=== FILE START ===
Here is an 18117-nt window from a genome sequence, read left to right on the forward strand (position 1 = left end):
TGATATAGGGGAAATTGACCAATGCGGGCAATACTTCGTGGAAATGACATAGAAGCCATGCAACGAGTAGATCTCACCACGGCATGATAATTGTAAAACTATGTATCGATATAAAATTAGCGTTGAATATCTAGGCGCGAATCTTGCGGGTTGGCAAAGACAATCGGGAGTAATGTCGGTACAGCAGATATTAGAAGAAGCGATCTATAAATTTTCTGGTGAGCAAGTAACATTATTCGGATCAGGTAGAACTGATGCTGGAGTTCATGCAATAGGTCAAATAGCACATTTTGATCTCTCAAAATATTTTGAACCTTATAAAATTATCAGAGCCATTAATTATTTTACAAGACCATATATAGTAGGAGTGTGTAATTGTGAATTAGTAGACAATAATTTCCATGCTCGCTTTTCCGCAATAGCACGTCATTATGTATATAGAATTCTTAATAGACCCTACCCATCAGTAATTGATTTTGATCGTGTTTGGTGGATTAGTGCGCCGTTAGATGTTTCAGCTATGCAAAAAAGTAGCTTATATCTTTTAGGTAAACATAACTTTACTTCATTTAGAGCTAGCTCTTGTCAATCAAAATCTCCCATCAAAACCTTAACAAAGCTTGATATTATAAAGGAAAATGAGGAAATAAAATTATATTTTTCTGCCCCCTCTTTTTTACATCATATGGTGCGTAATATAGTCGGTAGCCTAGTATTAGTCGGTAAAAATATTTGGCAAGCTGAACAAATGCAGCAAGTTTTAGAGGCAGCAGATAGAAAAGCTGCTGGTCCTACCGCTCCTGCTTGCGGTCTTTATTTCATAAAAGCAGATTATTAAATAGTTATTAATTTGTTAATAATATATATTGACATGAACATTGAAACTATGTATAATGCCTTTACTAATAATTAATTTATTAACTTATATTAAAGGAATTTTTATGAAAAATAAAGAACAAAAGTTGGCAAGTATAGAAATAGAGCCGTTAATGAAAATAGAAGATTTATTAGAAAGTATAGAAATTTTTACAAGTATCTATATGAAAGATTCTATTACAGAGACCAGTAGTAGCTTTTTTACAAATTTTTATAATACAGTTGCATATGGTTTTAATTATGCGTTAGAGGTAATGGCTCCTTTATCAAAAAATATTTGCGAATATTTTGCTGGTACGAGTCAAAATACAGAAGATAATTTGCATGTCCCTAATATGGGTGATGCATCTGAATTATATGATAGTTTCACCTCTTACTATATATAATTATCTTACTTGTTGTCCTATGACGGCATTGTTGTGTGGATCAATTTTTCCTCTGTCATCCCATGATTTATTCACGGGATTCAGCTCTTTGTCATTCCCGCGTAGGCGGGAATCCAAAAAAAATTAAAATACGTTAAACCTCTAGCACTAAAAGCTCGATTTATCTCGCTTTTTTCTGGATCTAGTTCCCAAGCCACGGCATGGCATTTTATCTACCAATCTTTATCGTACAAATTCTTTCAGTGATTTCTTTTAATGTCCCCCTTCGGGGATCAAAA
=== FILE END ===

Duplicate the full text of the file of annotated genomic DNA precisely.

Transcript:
Here is an 18117-nt window from a genome sequence, read left to right on the forward strand (position 1 = left end):
TGATATAGGGGAAATTGACCAATGCGGGCAATACTTCGTGGAAATGACATAGAAGCCATGCAACGAGTAGATCTCACCACGGCATGATAATTGTAAAACTATGTATCGATATAAAATTAGCGTTGAATATCTAGGCGCGAATCTTGCGGGTTGGCAAAGACAATCGGGAGTAATGTCGGTACAGCAGATATTAGAAGAAGCGATCTATAAATTTTCTGGTGAGCAAGTAACATTATTCGGATCAGGTAGAACTGATGCTGGAGTTCATGCAATAGGTCAAATAGCACATTTTGATCTCTCAAAATATTTTGAACCTTATAAAATTATCAGAGCCATTAATTATTTTACAAGACCATATATAGTAGGAGTGTGTAATTGTGAATTAGTAGACAATAATTTCCATGCTCGCTTTTCCGCAATAGCACGTCATTATGTATATAGAATTCTTAATAGACCCTACCCATCAGTAATTGATTTTGATCGTGTTTGGTGGATTAGTGCGCCGTTAGATGTTTCAGCTATGCAAAAAAGTAGCTTATATCTTTTAGGTAAACATAACTTTACTTCATTTAGAGCTAGCTCTTGTCAATCAAAATCTCCCATCAAAACCTTAACAAAGCTTGATATTATAAAGGAAAATGAGGAAATAAAATTATATTTTTCTGCCCCCTCTTTTTTACATCATATGGTGCGTAATATAGTCGGTAGCCTAGTATTAGTCGGTAAAAATATTTGGCAAGCTGAACAAATGCAGCAAGTTTTAGAGGCAGCAGATAGAAAAGCTGCTGGTCCTACCGCTCCTGCTTGCGGTCTTTATTTCATAAAAGCAGATTATTAAATAGTTATTAATTTGTTAATAATATATATTGACATGAACATTGAAACTATGTATAATGCCTTTACTAATAATTAATTTATTAACTTATATTAAAGGAATTTTTATGAAAAATAAAGAACAAAAGTTGGCAAGTATAGAAATAGAGCCGTTAATGAAAATAGAAGATTTATTAGAAAGTATAGAAATTTTTACAAGTATCTATATGAAAGATTCTATTACAGAGACCAGTAGTAGCTTTTTTACAAATTTTTATAATACAGTTGCATATGGTTTTAATTATGCGTTAGAGGTAATGGCTCCTTTATCAAAAAATATTTGCGAATATTTTGCTGGTACGAGTCAAAATACAGAAGATAATTTGCATGTCCCTAATATGGGTGATGCATCTGAATTATATGATAGTTTCACCTCTTACTATATATAATTATCTTACTTGTTGTCCTATGACGGCATTGTTGTGTGGATCAATTTTTCCTCTGTCATCCCATGATTTATTCACGGGATTCAGCTCTTTGTCATTCCCGCGTAGGCGGGAATCCAAAAAAAATTAAAATACGTTAAACCTCTAGCACTAAAAGCTCGATTTATCTCGCTTTTTTCTGGATCTAGTTCCCAAGCCACGGCATGGCATTTTATCTACCAATCTTTATCGTACAAATTCTTTCAGTGATTTCTTTTAATGTCCCCCTTCGGGGATCAAAA